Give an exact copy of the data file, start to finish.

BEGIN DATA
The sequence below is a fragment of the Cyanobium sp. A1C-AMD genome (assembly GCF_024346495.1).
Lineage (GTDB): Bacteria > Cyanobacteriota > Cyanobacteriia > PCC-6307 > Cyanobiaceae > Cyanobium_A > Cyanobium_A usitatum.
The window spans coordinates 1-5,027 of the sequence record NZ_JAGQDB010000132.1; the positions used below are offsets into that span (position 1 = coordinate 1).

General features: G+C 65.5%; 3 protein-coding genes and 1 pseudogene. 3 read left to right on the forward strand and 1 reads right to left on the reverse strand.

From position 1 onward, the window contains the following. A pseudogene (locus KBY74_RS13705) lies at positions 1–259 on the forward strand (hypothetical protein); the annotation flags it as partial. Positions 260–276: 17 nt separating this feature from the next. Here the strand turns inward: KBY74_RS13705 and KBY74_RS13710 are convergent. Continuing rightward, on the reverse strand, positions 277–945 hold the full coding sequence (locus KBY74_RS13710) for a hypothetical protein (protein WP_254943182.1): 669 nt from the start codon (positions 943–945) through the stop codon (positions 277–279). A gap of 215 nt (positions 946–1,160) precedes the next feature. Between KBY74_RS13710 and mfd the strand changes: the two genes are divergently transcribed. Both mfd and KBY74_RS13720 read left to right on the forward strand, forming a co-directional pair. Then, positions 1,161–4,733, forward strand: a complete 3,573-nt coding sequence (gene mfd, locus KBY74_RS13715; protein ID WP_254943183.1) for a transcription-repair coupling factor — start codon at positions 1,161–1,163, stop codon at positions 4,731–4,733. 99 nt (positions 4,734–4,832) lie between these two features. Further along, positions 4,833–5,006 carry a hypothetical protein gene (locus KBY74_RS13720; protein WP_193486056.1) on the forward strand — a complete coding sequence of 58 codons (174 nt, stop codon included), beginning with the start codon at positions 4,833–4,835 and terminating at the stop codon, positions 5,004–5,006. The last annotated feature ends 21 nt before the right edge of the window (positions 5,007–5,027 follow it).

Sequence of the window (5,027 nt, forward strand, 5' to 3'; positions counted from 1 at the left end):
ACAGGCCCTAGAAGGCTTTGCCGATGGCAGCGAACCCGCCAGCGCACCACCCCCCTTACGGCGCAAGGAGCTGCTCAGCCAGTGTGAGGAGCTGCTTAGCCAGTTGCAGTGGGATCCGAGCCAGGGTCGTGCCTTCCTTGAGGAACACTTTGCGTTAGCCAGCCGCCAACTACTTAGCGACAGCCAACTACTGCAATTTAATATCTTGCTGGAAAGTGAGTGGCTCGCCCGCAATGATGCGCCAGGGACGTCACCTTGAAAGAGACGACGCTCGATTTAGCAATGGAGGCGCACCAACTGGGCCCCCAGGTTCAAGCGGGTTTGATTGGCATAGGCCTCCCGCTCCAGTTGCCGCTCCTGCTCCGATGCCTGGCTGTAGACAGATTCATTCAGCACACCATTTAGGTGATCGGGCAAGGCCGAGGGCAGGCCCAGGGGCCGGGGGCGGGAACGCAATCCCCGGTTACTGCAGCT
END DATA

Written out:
The sequence below is a fragment of the Cyanobium sp. A1C-AMD genome (assembly GCF_024346495.1).
Lineage (GTDB): Bacteria > Cyanobacteriota > Cyanobacteriia > PCC-6307 > Cyanobiaceae > Cyanobium_A > Cyanobium_A usitatum.
The window spans coordinates 1-5,027 of the sequence record NZ_JAGQDB010000132.1; the positions used below are offsets into that span (position 1 = coordinate 1).

General features: G+C 65.5%; 3 protein-coding genes and 1 pseudogene. 3 read left to right on the forward strand and 1 reads right to left on the reverse strand.

From position 1 onward, the window contains the following. A pseudogene (locus KBY74_RS13705) lies at positions 1–259 on the forward strand (hypothetical protein); the annotation flags it as partial. Positions 260–276: 17 nt separating this feature from the next. Here the strand turns inward: KBY74_RS13705 and KBY74_RS13710 are convergent. Continuing rightward, on the reverse strand, positions 277–945 hold the full coding sequence (locus KBY74_RS13710) for a hypothetical protein (protein WP_254943182.1): 669 nt from the start codon (positions 943–945) through the stop codon (positions 277–279). A gap of 215 nt (positions 946–1,160) precedes the next feature. Between KBY74_RS13710 and mfd the strand changes: the two genes are divergently transcribed. Both mfd and KBY74_RS13720 read left to right on the forward strand, forming a co-directional pair. Then, positions 1,161–4,733, forward strand: a complete 3,573-nt coding sequence (gene mfd, locus KBY74_RS13715; protein ID WP_254943183.1) for a transcription-repair coupling factor — start codon at positions 1,161–1,163, stop codon at positions 4,731–4,733. 99 nt (positions 4,734–4,832) lie between these two features. Further along, positions 4,833–5,006 carry a hypothetical protein gene (locus KBY74_RS13720; protein WP_193486056.1) on the forward strand — a complete coding sequence of 58 codons (174 nt, stop codon included), beginning with the start codon at positions 4,833–4,835 and terminating at the stop codon, positions 5,004–5,006. The last annotated feature ends 21 nt before the right edge of the window (positions 5,007–5,027 follow it).

Sequence of the window (5,027 nt, forward strand, 5' to 3'; positions counted from 1 at the left end):
ACAGGCCCTAGAAGGCTTTGCCGATGGCAGCGAACCCGCCAGCGCACCACCCCCCTTACGGCGCAAGGAGCTGCTCAGCCAGTGTGAGGAGCTGCTTAGCCAGTTGCAGTGGGATCCGAGCCAGGGTCGTGCCTTCCTTGAGGAACACTTTGCGTTAGCCAGCCGCCAACTACTTAGCGACAGCCAACTACTGCAATTTAATATCTTGCTGGAAAGTGAGTGGCTCGCCCGCAATGATGCGCCAGGGACGTCACCTTGAAAGAGACGACGCTCGATTTAGCAATGGAGGCGCACCAACTGGGCCCCCAGGTTCAAGCGGGTTTGATTGGCATAGGCCTCCCGCTCCAGTTGCCGCTCCTGCTCCGATGCCTGGCTGTAGACAGATTCATTCAGCACACCATTTAGGTGATCGGGCAAGGCCGAGGGCAGGCCCAGGGGCCGGGGGCGGGAACGCAATCCCCGGTTACTGCAGCT